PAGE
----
Australian minister dispatched to Sri Lanka to demand a halt to refugees fleeing destitution

Australia’s Labor government sent Home Affairs Minister Clare O’Neil to Sri Lanka last weekend to insist that President Gotabaya Rajapakse’s hated regime stop desperate asylum seekers leaving the poverty-stricken country.

On Monday, O’Neil met with Rajapakse, Prime Minister Ranil Wickremesinghe and Foreign Minister GL Peiris, demanding assurances they would continue to block boat departures and accept the forced return of passengers pushed back or detained by the Australian Border Force or Australia’s navy.

While O’Neil claimed her sudden visit was about assisting a country “facing very difficult times,” the Labor government’s purpose had nothing whatever to do with helping the masses of the island’s population. They face intolerable living conditions, including food and petrol shortages, skyrocketing prices and austerity measures imposed by the Rajapakse-Wickremesinghe government to satisfy the dictates of the International Monetary Fund.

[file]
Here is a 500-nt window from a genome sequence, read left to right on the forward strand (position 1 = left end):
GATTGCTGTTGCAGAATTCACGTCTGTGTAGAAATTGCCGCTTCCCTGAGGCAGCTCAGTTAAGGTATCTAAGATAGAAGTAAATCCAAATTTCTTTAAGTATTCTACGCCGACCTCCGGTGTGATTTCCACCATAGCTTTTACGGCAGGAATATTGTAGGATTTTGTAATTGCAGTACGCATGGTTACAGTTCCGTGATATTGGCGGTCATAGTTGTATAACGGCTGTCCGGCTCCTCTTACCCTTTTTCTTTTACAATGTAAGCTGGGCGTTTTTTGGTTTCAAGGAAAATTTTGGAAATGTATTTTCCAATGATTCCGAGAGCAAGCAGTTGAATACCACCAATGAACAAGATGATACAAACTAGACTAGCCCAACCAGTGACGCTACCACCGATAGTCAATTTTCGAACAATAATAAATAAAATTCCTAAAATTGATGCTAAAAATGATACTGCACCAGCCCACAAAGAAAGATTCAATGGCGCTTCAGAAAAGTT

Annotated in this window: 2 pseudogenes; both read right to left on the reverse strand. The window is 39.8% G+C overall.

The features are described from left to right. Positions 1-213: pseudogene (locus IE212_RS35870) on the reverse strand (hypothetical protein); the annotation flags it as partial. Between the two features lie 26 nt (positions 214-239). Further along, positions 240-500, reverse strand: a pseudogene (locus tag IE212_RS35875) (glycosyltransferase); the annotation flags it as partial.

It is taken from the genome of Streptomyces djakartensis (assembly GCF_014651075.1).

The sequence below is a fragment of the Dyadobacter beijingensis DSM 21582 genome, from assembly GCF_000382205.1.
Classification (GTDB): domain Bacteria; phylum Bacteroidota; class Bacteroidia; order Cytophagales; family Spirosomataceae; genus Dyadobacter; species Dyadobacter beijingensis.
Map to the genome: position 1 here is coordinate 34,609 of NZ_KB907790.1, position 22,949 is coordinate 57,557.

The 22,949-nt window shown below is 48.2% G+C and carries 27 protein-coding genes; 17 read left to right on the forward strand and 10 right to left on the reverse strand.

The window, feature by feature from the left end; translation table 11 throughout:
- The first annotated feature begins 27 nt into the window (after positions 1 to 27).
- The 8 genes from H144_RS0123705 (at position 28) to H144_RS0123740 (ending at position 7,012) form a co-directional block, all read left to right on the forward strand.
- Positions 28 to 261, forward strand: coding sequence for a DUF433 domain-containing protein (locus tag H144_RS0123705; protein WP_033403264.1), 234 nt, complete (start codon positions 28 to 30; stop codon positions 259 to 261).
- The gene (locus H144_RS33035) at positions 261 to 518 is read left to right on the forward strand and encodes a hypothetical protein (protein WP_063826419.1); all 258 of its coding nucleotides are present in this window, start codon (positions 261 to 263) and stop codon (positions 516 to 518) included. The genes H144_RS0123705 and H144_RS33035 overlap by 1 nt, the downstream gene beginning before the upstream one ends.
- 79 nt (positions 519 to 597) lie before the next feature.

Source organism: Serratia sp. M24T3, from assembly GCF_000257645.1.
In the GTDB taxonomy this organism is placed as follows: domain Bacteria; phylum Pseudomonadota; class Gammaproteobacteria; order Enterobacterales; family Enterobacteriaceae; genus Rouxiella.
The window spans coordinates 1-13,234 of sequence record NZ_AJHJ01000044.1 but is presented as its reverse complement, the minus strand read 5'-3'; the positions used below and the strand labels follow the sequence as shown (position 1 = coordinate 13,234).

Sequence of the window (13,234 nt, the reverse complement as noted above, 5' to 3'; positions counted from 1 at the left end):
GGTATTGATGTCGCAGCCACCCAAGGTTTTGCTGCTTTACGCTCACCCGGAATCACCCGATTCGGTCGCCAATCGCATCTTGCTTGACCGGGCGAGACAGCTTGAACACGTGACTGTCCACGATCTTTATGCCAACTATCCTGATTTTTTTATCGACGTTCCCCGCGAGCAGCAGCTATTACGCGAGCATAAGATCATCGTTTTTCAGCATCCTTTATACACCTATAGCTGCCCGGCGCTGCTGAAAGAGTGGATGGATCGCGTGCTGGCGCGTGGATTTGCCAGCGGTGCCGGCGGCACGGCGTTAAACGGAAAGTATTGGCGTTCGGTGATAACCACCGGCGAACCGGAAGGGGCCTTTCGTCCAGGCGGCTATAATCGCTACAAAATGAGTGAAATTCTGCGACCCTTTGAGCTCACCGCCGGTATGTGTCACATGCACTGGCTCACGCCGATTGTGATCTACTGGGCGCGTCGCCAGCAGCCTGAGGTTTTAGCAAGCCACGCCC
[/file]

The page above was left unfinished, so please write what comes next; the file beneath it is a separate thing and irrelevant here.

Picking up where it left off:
On the contrary, the focus of O’Neil’s mission was to block people from trying to escape the social catastrophe to seek refuge in Australia. She reiterated the Labor government’s continuation of Operation Sovereign Borders, the militarised policy introduced by Australia’s previous Liberal-National Coalition government of forcibly turning back refugee boats or immediately deporting their passengers to face persecution or impoverishment in the countries they fled.

A statement issued by Rajapakse’s office said O’Neil told him that the Labor government was committed to Operation Sovereign Borders and would continue its “Zero Chance” advertising campaign in Sri Lanka to dissuade so-called illegal migration to Australia.

In the past few weeks, the Australian navy has intercepted at least four asylum seeker vessels from Sri Lanka. Some passengers have been taken to the notorious immigration prison on Christmas Island, an Australian outpost in the Indian Ocean, before being swiftly flown back to Sri Lanka, denying them the legal right to apply for asylum.